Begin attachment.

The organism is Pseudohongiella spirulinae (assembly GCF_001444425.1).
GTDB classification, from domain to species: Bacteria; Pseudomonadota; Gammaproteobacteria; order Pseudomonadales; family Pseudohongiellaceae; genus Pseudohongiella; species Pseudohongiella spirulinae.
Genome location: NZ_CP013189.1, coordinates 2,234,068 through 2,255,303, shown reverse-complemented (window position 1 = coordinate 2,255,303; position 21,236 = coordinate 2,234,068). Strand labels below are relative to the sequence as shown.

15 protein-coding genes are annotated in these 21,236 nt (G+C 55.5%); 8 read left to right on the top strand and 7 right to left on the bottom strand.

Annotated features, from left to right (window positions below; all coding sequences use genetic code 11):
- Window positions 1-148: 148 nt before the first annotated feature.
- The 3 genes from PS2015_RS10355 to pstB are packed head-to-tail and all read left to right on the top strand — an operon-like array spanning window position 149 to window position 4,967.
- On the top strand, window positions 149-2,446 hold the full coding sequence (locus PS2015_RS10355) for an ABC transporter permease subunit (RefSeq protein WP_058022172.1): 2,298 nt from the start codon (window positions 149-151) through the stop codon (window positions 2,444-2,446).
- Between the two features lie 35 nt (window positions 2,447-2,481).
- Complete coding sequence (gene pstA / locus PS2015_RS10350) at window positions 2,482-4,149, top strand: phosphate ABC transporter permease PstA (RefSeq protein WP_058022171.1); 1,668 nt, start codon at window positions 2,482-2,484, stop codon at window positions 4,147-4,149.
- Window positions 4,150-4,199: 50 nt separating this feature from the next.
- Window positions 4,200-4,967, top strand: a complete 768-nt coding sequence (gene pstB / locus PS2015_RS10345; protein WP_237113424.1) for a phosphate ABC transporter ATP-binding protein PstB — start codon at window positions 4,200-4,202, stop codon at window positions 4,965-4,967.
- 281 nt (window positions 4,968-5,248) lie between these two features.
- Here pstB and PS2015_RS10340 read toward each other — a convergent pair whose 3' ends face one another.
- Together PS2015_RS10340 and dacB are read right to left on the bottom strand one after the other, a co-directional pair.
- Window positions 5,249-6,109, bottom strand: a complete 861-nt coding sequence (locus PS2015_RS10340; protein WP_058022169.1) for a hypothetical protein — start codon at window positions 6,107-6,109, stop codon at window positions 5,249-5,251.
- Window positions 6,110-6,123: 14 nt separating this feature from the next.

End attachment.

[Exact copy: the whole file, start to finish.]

The organism is Pseudohongiella spirulinae (assembly GCF_001444425.1).
GTDB classification, from domain to species: Bacteria; Pseudomonadota; Gammaproteobacteria; order Pseudomonadales; family Pseudohongiellaceae; genus Pseudohongiella; species Pseudohongiella spirulinae.
Genome location: NZ_CP013189.1, coordinates 2,234,068 through 2,255,303, shown reverse-complemented (window position 1 = coordinate 2,255,303; position 21,236 = coordinate 2,234,068). Strand labels below are relative to the sequence as shown.

15 protein-coding genes are annotated in these 21,236 nt (G+C 55.5%); 8 read left to right on the top strand and 7 right to left on the bottom strand.

Annotated features, from left to right (window positions below; all coding sequences use genetic code 11):
- Window positions 1-148: 148 nt before the first annotated feature.
- The 3 genes from PS2015_RS10355 to pstB are packed head-to-tail and all read left to right on the top strand — an operon-like array spanning window position 149 to window position 4,967.
- On the top strand, window positions 149-2,446 hold the full coding sequence (locus PS2015_RS10355) for an ABC transporter permease subunit (RefSeq protein WP_058022172.1): 2,298 nt from the start codon (window positions 149-151) through the stop codon (window positions 2,444-2,446).
- Between the two features lie 35 nt (window positions 2,447-2,481).
- Complete coding sequence (gene pstA / locus PS2015_RS10350) at window positions 2,482-4,149, top strand: phosphate ABC transporter permease PstA (RefSeq protein WP_058022171.1); 1,668 nt, start codon at window positions 2,482-2,484, stop codon at window positions 4,147-4,149.
- Window positions 4,150-4,199: 50 nt separating this feature from the next.
- Window positions 4,200-4,967, top strand: a complete 768-nt coding sequence (gene pstB / locus PS2015_RS10345; protein WP_237113424.1) for a phosphate ABC transporter ATP-binding protein PstB — start codon at window positions 4,200-4,202, stop codon at window positions 4,965-4,967.
- 281 nt (window positions 4,968-5,248) lie between these two features.
- Here pstB and PS2015_RS10340 read toward each other — a convergent pair whose 3' ends face one another.
- Together PS2015_RS10340 and dacB are read right to left on the bottom strand one after the other, a co-directional pair.
- Window positions 5,249-6,109, bottom strand: a complete 861-nt coding sequence (locus PS2015_RS10340; protein WP_058022169.1) for a hypothetical protein — start codon at window positions 6,107-6,109, stop codon at window positions 5,249-5,251.
- Window positions 6,110-6,123: 14 nt separating this feature from the next.